This is wrong: you can easily track the progress of a $29 Amazon package of socks, but not your job application that you put numerous hours into.
It appears that corporate recruiting leaders have no empathy for the tremendous anxiety levels experienced by applicants who are unnecessarily kept in the dark about their progress. Treat applicants as investors. On average each applicant invests “three to four hours preparing and submitting” their application to your firm. And, not being able to track a job application seems so 20th century now that we have all grown accustomed to continuously tracking the progress of our package deliveries, Uber cars, and even an application for a mortgage loan.
But for some unexplained reason, corporate recruiting is still in the dark ages when it comes to keeping applicants informed about specifically where they are in the hiring process. Research results from Future Workplace’s candidate experience survey (which are cited in quotations throughout this article) reveal that the timely follow-up with your application status is ranked as the #1 factor for improving the overall candidate experience.
A few corporations do provide an online process for tracking job applications (careers at Philips comes to mind). But most corporate websites fail even to suggest an automated or self-service way to stay informed about one’s progress. And most of the job-search advisors that you find online simply suggest that you periodically contact the recruiter to find out. I would apply the famous Google “do no evil” phrase to this situation. To me, any corporation that fails to provide this anxiety reducing information on an applicant’s progress clearly meets the “doing evil” standard.
The Top 10 Negative Business Impacts Resulting From Keeping Applicants in The Dark
The required application tracking technology has already been developed. Corporate recruiting won’t become more transparent about their application process until they fully understand the negative recruiting and business impacts from keeping applicants in the dark. So, here are the top 10 negative consequences resulting from failing to keep applicants fully informed about their progress throughout the hiring process.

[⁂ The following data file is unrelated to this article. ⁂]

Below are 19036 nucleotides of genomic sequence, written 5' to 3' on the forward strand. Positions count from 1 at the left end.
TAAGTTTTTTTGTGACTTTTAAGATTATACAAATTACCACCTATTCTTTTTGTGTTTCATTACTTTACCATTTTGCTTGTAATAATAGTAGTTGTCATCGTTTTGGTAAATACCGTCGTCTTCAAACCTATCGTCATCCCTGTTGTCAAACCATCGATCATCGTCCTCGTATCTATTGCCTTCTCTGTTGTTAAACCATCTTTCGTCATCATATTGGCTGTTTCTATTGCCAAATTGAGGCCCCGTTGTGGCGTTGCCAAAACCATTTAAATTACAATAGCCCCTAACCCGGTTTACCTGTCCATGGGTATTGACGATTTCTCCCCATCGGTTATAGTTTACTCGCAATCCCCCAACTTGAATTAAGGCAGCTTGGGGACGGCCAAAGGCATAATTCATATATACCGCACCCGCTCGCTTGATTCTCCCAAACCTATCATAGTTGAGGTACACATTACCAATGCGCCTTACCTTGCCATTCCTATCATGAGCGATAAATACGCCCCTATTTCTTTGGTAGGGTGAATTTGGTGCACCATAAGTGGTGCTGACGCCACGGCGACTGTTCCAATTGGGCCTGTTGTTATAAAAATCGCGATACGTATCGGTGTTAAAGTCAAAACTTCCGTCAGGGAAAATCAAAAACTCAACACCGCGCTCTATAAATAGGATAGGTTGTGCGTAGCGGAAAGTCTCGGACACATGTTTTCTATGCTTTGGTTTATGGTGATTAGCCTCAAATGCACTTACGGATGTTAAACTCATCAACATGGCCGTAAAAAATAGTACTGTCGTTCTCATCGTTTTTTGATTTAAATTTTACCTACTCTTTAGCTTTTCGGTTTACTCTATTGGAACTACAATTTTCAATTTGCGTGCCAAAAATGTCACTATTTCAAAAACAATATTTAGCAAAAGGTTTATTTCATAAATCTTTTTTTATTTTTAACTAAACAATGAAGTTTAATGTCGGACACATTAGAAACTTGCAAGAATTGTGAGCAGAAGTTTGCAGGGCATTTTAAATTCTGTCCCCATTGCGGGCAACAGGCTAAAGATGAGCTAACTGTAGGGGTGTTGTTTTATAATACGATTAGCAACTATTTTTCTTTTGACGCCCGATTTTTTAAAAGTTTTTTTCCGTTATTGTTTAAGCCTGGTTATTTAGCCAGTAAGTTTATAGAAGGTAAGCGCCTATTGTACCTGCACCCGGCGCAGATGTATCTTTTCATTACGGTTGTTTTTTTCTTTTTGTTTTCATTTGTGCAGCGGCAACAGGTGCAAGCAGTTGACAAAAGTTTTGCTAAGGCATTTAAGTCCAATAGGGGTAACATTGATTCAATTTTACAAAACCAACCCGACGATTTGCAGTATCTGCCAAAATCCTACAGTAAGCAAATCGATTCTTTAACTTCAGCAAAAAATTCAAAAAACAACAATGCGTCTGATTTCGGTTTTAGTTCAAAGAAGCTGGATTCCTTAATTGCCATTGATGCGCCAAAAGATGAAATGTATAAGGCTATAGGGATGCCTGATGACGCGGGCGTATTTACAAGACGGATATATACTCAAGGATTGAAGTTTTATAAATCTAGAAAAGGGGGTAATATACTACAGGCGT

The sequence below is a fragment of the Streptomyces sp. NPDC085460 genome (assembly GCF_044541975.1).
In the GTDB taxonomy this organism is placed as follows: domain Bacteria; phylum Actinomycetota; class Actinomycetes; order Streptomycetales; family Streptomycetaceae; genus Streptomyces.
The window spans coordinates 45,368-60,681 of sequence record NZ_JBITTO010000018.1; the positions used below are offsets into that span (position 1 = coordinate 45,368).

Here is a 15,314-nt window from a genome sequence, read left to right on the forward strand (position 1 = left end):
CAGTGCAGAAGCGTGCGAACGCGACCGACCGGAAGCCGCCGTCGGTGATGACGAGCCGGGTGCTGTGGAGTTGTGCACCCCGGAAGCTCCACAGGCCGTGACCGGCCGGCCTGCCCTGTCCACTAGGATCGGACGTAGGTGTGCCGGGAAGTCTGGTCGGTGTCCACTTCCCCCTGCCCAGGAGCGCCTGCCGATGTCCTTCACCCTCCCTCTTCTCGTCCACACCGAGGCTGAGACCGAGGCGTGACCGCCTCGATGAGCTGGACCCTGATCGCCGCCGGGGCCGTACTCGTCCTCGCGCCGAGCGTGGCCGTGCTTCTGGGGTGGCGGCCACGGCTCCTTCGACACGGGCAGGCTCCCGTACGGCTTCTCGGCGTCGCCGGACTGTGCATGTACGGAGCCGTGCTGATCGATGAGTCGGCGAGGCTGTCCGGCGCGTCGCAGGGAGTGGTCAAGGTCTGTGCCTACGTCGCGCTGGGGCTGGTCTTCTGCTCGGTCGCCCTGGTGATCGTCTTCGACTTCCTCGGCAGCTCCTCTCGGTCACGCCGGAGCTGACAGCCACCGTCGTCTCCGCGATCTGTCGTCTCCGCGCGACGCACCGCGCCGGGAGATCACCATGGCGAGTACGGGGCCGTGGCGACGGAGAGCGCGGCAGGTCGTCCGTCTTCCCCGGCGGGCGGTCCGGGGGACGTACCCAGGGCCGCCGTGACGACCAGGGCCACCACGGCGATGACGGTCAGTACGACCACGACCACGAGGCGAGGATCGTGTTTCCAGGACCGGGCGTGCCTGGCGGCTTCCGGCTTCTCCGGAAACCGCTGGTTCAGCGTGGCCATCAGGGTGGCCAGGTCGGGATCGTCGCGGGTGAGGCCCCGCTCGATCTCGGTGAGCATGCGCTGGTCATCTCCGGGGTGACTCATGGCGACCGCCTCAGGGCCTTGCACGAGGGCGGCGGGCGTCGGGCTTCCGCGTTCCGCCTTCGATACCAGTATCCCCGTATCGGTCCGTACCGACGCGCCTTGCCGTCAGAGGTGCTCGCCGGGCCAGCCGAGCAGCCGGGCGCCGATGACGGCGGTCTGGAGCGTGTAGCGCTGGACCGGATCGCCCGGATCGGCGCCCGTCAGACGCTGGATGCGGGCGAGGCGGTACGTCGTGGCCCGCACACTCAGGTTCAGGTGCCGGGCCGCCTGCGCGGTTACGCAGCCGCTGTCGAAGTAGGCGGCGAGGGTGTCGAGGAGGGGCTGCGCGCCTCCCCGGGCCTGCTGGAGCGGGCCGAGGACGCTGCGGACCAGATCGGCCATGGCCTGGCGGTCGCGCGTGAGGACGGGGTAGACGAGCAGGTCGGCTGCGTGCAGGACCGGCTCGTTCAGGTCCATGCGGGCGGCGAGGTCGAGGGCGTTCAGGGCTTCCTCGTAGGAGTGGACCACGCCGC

- You will receive fewer first-time applications when potential applicants perceive a lack of empathy — Many likely applicants will simply refuse to apply to corporations that have hiring processes that they determine to be unresponsive or mysterious. Also, potential applicants may be discouraged from applying when they can’t find any obvious indications of openness and transparency (e.g., a detailed description of the steps in the hiring process, the expected hiring timeline, and a website or text-messaging process for following their progress). And, if those on employer-comment sites like Glassdoor rate your process as not being applicant friendly, that negative information will also drive away potential applicants.
- An increased number of top candidates will drop out of your hiring process — not knowing their progress can be frustrating for a candidate. A high level of frustration among top candidates (who have other choices) may lead them to prematurely give up on your opportunity. Once they mentally drop out of your process and become “ghost candidates,” they will stop reading your messages. They might never know that they were only days away from being offered an initial or a final interview.
- You will experience decreased offer acceptance rates because applicants assume that your lack of empathy will carry over into the job — Often, applicants view flaws in the recruiting process as warning signs indicating what it’s like to work at the firm. And once applicants perceive a low level of transparency and technology in the hiring process, many will simply assume that this shortcoming will continue when they become an employee. This negative perception may cause your finalists to take another offer from a more empathetic firm over yours.
- Frustrated applicants will be less likely to apply for your other open positions — Failing to periodically notify candidates of their status during an initial job application process will discourage them from pursuing other later opportunities at your firm. In fact, “80 percent of job seekers say they would be discouraged from considering other relevant job openings at a company that failed to notify them of their application status. When they are notified of their progress “candidates are five times more likely to re-apply to a company.” Only 61 percent of employers say they notify declined candidates about their hiring decision.” In companies that fail to notify rejected applicants, unfortunately, weak candidates may continue to reapply for the same or similar jobs because they have not received any negative feedback that would suggest that they should give up. And, that will clog your system with unwanted applicants.